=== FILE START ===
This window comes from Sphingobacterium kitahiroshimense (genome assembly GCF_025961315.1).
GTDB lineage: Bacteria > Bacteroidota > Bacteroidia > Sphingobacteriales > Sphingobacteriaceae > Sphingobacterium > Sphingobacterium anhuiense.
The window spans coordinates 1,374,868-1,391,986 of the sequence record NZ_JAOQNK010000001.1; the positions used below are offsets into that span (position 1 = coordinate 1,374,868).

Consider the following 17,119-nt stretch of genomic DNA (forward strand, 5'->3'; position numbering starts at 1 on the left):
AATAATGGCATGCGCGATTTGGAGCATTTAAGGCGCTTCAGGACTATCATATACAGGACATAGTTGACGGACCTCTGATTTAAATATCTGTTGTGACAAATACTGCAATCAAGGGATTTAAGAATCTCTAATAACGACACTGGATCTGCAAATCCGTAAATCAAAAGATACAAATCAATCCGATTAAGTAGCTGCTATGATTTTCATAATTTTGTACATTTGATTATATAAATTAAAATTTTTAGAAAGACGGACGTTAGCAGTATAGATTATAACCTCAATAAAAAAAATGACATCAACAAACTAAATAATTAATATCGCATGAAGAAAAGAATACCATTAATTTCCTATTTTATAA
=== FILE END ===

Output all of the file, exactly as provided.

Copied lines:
This window comes from Sphingobacterium kitahiroshimense (genome assembly GCF_025961315.1).
GTDB lineage: Bacteria > Bacteroidota > Bacteroidia > Sphingobacteriales > Sphingobacteriaceae > Sphingobacterium > Sphingobacterium anhuiense.
The window spans coordinates 1,374,868-1,391,986 of the sequence record NZ_JAOQNK010000001.1; the positions used below are offsets into that span (position 1 = coordinate 1,374,868).

Consider the following 17,119-nt stretch of genomic DNA (forward strand, 5'->3'; position numbering starts at 1 on the left):
AATAATGGCATGCGCGATTTGGAGCATTTAAGGCGCTTCAGGACTATCATATACAGGACATAGTTGACGGACCTCTGATTTAAATATCTGTTGTGACAAATACTGCAATCAAGGGATTTAAGAATCTCTAATAACGACACTGGATCTGCAAATCCGTAAATCAAAAGATACAAATCAATCCGATTAAGTAGCTGCTATGATTTTCATAATTTTGTACATTTGATTATATAAATTAAAATTTTTAGAAAGACGGACGTTAGCAGTATAGATTATAACCTCAATAAAAAAAATGACATCAACAAACTAAATAATTAATATCGCATGAAGAAAAGAATACCATTAATTTCCTATTTTATAA